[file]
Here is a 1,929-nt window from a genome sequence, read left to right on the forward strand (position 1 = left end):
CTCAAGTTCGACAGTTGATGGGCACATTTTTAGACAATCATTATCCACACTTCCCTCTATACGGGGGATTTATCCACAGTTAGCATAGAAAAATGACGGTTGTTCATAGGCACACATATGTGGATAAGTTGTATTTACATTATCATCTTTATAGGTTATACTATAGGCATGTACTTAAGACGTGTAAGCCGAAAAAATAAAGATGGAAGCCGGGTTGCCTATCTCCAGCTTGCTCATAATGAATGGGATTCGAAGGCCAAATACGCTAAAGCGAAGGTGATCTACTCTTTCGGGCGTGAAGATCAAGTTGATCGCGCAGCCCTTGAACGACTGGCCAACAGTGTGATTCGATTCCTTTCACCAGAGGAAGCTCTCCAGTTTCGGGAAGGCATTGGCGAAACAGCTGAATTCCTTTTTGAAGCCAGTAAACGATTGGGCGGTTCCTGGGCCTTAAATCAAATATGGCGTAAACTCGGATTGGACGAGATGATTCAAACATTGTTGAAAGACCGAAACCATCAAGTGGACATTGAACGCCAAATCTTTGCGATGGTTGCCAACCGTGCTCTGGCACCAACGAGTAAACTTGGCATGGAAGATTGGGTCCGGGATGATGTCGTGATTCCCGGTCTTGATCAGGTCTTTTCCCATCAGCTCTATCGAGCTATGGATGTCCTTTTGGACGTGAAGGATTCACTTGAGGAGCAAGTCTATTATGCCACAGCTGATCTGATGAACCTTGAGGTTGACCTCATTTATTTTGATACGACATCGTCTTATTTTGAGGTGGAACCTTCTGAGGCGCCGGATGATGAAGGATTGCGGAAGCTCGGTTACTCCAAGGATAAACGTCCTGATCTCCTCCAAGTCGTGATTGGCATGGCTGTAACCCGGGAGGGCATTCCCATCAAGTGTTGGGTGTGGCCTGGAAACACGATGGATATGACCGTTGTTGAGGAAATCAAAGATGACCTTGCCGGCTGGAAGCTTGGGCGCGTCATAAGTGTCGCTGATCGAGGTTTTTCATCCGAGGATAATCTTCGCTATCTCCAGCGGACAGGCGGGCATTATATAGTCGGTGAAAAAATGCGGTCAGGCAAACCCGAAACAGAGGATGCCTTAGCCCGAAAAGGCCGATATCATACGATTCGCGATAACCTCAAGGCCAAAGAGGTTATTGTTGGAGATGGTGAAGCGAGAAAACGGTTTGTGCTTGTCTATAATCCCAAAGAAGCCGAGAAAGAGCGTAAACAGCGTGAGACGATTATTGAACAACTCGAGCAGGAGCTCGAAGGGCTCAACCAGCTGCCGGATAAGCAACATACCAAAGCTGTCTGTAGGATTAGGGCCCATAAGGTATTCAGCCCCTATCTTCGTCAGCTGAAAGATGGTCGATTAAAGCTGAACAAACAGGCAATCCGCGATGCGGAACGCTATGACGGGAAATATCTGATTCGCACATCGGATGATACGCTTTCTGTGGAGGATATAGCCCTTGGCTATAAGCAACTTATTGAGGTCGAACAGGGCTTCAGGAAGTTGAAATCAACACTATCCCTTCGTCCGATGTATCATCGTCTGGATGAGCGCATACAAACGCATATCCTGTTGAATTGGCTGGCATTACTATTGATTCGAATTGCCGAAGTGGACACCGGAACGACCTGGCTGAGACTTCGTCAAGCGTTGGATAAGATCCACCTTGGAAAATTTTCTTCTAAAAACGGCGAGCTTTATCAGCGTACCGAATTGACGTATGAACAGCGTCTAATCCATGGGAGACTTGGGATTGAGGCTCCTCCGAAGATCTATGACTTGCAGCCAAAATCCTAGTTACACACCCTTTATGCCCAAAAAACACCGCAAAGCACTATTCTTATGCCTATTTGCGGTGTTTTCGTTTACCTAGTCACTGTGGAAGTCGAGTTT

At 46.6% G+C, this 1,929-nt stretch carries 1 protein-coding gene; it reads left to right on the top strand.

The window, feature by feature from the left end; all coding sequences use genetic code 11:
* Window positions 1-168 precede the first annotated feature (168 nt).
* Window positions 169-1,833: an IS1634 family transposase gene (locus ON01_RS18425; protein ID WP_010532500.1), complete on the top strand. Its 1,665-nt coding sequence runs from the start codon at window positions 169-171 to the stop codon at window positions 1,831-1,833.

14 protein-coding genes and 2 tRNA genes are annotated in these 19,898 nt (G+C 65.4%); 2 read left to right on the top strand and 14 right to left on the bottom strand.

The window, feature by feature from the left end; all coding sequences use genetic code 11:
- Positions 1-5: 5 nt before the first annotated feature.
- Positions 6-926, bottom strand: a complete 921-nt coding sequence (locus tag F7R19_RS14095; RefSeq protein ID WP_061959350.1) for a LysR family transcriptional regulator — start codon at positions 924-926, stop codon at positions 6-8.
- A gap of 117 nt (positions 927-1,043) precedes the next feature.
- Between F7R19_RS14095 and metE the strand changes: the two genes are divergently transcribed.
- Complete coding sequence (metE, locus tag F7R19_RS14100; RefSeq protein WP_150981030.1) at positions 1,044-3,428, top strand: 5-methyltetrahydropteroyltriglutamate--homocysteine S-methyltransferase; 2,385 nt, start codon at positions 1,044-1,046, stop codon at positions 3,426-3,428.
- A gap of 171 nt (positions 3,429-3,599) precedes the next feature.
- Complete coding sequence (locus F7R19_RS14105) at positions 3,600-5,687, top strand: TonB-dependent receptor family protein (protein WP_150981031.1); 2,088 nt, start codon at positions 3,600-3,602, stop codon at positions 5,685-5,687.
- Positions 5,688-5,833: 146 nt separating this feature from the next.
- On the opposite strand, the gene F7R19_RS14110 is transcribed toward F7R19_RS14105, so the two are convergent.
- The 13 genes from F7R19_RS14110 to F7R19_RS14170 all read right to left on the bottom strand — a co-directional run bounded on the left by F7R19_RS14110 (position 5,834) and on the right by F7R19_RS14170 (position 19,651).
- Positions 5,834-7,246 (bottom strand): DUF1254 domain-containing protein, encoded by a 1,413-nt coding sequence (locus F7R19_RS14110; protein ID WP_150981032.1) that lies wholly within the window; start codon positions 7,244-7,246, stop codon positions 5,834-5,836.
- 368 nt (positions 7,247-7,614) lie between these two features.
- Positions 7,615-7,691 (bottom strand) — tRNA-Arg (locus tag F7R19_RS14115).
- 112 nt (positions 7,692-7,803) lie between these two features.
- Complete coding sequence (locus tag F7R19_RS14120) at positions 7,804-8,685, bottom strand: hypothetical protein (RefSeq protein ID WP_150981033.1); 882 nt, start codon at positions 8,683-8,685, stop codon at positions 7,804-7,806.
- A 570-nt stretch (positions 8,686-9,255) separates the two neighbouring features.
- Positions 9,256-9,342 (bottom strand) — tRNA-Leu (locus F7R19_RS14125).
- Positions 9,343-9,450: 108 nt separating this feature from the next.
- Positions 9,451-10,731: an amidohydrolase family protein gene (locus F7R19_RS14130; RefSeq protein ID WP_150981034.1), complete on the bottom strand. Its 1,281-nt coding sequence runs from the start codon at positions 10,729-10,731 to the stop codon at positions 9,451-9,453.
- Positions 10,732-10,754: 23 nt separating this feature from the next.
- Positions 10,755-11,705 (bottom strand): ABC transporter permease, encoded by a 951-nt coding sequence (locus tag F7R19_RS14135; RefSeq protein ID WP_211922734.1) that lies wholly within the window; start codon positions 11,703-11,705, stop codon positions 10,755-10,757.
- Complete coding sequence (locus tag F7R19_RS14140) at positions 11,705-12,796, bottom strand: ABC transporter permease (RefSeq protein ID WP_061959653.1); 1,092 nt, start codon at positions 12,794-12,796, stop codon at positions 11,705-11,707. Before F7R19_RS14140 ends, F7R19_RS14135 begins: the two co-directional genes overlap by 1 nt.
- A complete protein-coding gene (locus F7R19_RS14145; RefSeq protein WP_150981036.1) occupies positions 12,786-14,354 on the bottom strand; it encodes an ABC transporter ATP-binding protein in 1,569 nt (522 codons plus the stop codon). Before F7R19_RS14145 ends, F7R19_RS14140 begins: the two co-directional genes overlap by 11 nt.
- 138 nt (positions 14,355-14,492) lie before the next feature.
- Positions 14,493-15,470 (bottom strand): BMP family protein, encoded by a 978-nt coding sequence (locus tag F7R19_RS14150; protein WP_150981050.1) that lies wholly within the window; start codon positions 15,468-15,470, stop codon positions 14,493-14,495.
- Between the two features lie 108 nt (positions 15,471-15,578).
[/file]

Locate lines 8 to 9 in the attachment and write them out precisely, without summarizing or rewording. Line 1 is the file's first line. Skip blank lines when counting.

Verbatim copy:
The window, feature by feature from the left end; all coding sequences use genetic code 11:
- Positions 1-5: 5 nt before the first annotated feature.